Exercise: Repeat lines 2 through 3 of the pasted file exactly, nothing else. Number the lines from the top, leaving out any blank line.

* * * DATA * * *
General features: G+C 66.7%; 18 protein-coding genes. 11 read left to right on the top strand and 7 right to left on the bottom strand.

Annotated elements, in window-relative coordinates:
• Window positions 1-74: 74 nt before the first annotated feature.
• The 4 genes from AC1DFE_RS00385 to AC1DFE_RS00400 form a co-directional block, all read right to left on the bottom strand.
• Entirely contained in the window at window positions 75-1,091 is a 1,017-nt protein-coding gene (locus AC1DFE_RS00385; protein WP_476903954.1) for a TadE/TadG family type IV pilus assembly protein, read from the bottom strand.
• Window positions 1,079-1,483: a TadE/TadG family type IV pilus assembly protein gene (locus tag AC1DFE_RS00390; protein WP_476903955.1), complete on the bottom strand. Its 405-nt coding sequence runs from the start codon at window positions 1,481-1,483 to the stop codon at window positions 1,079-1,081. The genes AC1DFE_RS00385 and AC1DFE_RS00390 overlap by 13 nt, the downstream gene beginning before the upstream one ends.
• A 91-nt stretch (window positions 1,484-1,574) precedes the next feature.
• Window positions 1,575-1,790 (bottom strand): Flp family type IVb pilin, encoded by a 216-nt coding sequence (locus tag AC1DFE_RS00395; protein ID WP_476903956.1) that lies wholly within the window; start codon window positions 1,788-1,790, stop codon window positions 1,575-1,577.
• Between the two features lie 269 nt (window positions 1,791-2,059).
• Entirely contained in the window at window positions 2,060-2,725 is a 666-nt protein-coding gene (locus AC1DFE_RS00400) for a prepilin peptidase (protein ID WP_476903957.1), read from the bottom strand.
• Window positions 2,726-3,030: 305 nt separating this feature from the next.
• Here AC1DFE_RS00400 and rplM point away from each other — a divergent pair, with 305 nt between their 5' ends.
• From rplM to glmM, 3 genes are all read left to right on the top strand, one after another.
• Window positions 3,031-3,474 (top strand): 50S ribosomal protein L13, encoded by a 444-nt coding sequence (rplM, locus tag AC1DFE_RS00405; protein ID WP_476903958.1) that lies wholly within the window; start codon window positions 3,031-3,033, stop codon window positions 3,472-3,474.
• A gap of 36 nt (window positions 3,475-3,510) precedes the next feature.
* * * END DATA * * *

Annotated elements, in window-relative coordinates:
• Window positions 1-74: 74 nt before the first annotated feature.